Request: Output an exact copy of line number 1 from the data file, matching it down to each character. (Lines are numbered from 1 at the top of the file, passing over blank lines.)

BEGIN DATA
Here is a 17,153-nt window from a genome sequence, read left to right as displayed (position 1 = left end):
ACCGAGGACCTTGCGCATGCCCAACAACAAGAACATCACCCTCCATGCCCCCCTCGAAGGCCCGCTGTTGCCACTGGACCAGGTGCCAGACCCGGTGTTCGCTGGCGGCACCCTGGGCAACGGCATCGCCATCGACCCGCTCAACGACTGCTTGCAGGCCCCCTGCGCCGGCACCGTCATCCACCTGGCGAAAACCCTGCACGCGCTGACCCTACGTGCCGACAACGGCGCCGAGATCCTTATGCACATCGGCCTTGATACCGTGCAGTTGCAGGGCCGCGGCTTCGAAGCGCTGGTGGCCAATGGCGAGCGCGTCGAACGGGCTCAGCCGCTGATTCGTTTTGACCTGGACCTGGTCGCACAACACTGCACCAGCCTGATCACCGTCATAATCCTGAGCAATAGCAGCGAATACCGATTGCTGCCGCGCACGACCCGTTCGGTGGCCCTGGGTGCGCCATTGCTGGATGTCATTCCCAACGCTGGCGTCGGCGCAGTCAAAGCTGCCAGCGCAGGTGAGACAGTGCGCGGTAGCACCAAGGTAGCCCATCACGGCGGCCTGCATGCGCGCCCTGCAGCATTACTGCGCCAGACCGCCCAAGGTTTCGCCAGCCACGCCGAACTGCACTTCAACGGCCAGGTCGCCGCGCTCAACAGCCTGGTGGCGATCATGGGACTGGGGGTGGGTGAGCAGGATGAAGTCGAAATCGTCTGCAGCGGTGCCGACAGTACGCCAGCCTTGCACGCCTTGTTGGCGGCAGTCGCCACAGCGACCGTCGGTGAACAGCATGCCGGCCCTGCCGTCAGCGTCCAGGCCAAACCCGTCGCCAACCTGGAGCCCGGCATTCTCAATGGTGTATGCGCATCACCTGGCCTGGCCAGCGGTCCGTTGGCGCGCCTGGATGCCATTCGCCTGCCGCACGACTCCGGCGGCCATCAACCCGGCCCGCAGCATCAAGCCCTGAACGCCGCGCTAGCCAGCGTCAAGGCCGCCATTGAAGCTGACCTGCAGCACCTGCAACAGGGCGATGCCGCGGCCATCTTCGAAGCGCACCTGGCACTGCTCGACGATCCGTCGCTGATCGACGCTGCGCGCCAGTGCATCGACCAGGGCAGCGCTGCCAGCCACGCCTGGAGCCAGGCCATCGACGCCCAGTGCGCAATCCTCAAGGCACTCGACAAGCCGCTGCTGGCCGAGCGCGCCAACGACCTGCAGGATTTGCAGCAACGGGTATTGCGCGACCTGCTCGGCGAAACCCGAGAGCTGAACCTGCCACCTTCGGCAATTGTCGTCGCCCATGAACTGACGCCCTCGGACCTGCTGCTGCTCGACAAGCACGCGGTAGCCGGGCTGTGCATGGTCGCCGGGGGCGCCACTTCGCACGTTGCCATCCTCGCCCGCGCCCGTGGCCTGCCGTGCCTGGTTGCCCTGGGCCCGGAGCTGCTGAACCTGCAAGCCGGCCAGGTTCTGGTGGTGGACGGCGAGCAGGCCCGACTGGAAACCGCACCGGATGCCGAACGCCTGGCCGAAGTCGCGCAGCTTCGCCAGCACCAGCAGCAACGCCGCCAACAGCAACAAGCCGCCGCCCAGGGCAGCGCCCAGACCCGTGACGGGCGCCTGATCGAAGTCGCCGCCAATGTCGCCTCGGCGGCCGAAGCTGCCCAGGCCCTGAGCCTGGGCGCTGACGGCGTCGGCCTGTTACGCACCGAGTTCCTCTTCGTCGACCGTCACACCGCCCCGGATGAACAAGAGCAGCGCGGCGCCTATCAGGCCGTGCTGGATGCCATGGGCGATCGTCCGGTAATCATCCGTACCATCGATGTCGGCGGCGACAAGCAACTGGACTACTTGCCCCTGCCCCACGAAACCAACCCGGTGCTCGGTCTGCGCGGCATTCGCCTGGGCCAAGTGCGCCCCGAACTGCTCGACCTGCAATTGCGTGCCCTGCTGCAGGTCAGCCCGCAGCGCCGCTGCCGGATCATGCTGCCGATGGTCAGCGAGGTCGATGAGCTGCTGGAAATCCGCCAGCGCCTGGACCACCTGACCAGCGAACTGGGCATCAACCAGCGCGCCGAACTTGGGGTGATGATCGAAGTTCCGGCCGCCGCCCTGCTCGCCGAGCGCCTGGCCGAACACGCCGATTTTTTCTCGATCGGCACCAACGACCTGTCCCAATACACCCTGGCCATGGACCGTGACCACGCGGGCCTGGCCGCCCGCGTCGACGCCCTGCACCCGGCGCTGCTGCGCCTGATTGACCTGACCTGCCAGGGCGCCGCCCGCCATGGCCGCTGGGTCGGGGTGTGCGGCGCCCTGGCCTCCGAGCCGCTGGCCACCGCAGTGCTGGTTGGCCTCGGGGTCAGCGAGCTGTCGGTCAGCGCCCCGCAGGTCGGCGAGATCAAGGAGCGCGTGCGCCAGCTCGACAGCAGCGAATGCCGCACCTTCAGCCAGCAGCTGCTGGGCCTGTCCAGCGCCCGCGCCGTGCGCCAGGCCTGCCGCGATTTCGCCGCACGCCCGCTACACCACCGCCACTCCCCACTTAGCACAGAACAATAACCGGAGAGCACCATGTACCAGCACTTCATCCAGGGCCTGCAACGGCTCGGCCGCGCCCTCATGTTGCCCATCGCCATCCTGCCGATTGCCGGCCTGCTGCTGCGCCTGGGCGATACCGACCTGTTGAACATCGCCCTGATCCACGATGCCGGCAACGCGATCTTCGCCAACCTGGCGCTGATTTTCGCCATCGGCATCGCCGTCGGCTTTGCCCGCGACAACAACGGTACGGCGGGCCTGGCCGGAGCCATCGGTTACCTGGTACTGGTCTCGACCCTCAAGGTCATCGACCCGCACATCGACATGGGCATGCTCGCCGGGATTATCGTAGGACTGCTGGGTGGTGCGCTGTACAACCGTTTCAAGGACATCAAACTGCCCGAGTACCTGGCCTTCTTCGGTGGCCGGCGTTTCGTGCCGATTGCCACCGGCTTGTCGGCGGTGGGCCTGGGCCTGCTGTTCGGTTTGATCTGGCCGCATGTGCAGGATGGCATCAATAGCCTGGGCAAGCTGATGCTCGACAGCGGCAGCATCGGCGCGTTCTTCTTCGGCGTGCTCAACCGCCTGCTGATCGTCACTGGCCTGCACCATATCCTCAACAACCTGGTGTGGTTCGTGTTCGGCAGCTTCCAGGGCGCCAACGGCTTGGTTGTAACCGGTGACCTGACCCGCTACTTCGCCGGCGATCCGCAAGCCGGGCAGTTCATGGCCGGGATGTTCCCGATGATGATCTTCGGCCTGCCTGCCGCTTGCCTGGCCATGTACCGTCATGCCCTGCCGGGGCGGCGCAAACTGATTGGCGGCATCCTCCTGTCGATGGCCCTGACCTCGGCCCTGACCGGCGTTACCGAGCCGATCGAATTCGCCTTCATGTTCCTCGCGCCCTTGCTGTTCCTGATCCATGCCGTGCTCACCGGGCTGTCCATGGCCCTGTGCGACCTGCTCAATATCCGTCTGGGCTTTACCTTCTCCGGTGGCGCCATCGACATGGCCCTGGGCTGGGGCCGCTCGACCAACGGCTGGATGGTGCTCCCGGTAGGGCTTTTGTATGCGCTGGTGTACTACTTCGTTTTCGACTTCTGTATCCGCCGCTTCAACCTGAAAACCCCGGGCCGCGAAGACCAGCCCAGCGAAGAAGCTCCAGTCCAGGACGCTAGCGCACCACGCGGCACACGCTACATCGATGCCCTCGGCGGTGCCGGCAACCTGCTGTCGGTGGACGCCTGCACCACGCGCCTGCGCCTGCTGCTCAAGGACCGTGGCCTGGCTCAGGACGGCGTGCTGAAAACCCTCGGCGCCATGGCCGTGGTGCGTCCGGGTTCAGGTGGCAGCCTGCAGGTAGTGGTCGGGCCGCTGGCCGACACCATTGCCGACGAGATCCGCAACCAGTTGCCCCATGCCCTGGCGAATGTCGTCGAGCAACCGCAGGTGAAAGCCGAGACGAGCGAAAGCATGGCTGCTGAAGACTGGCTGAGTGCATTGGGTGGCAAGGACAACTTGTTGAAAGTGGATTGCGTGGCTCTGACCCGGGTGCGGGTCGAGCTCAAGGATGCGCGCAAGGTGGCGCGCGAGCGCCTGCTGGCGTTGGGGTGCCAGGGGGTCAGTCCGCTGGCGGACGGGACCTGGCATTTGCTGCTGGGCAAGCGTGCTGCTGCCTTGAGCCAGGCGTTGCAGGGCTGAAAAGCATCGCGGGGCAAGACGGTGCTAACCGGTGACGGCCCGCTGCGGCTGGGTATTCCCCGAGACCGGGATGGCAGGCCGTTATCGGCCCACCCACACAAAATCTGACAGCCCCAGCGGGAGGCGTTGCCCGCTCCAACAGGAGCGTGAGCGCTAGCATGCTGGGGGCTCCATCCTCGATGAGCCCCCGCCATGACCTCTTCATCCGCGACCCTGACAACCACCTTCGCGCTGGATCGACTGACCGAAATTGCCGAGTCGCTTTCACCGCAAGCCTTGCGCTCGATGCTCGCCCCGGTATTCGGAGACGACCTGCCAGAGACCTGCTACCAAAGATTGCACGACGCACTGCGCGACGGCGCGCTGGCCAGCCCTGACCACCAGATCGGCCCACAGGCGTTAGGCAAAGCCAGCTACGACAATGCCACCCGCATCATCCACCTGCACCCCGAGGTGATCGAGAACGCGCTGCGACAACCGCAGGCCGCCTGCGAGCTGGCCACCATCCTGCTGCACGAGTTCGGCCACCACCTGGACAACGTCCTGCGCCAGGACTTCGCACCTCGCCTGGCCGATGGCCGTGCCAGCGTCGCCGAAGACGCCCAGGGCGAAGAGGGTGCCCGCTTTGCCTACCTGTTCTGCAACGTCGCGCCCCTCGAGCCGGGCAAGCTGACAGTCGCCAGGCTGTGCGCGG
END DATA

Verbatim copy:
Here is a 17,153-nt window from a genome sequence, read left to right as displayed (position 1 = left end):